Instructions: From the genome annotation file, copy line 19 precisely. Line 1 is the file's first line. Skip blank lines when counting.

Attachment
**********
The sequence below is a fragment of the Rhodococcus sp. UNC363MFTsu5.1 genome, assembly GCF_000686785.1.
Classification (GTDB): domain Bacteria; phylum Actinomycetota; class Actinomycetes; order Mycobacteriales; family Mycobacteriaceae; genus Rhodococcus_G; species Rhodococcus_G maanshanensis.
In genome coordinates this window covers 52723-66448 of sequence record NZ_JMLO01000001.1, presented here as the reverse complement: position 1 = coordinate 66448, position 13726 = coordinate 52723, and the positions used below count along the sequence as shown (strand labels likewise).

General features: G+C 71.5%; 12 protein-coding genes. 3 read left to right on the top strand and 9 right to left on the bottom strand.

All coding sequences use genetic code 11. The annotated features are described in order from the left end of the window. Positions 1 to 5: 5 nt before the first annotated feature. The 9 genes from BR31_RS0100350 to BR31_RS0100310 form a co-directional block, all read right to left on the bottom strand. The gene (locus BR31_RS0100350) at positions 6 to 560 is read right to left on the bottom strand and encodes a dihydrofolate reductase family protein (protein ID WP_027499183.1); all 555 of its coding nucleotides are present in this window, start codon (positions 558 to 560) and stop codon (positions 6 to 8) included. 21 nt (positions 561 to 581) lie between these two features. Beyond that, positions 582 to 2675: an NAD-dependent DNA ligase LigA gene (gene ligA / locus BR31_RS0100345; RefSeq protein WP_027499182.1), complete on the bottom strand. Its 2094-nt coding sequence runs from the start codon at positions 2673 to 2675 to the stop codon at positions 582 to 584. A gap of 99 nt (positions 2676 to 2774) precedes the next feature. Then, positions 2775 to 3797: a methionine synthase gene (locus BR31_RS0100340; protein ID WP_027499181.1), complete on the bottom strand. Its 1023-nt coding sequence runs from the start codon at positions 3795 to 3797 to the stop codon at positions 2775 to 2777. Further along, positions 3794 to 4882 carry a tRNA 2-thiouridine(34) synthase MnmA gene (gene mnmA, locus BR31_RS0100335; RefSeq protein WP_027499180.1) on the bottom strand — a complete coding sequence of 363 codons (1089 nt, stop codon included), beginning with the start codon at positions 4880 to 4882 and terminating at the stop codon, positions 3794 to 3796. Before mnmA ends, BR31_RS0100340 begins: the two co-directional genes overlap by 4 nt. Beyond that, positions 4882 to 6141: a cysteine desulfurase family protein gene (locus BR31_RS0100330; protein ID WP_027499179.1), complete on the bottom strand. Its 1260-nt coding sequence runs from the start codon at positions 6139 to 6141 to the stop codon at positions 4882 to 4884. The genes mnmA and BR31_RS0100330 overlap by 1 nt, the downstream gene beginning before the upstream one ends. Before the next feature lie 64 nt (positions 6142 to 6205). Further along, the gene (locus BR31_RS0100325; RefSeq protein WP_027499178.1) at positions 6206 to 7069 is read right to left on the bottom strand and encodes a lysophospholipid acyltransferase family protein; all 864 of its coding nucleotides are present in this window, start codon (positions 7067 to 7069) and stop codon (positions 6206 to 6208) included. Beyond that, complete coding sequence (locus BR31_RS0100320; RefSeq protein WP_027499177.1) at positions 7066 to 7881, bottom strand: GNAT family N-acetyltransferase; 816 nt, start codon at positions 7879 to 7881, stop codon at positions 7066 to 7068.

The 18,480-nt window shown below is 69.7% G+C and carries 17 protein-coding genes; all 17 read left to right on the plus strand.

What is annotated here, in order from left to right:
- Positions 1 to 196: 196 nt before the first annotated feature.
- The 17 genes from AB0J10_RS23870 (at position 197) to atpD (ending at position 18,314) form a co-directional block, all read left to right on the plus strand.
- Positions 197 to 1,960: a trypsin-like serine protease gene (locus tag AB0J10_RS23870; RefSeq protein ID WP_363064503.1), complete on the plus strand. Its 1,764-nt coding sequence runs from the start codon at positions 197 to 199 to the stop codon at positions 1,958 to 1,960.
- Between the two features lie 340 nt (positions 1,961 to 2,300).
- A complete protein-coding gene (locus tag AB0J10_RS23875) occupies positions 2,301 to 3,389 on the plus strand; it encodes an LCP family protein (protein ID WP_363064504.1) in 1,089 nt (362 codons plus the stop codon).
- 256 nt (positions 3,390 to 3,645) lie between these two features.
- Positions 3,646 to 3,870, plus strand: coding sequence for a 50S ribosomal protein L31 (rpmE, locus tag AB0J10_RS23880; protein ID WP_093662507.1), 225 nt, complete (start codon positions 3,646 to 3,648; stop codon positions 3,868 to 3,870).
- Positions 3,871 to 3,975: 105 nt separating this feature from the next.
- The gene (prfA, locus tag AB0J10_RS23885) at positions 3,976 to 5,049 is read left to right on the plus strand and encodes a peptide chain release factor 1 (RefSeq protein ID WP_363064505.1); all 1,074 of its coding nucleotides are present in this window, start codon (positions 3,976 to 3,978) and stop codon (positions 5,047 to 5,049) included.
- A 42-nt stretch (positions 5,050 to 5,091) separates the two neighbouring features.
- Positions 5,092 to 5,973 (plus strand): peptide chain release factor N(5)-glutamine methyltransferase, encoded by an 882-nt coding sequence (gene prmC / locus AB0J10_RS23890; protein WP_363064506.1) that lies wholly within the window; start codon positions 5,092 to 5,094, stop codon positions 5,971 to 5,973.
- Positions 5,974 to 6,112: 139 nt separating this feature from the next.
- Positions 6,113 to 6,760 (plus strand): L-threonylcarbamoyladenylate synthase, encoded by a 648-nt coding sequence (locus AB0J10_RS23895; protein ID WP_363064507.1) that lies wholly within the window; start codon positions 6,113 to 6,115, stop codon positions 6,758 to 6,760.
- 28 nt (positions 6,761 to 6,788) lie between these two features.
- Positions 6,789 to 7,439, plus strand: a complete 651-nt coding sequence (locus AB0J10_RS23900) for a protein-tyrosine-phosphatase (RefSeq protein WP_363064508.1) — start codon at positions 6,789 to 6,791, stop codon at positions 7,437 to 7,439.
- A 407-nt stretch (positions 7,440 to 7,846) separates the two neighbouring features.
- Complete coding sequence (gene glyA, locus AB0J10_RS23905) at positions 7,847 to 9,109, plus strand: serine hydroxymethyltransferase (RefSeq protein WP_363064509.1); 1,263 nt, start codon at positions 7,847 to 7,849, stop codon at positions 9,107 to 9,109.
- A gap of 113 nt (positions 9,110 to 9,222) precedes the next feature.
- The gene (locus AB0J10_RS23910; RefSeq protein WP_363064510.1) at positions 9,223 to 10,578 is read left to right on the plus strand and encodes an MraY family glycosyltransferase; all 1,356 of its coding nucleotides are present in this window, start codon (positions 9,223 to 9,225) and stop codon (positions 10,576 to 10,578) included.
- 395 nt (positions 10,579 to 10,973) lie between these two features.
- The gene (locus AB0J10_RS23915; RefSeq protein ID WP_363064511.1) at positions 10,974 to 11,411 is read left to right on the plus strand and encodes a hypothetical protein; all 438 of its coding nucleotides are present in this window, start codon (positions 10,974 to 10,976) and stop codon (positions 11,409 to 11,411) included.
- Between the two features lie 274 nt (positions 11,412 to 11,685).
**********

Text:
- Positions 5,974 to 6,112: 139 nt separating this feature from the next.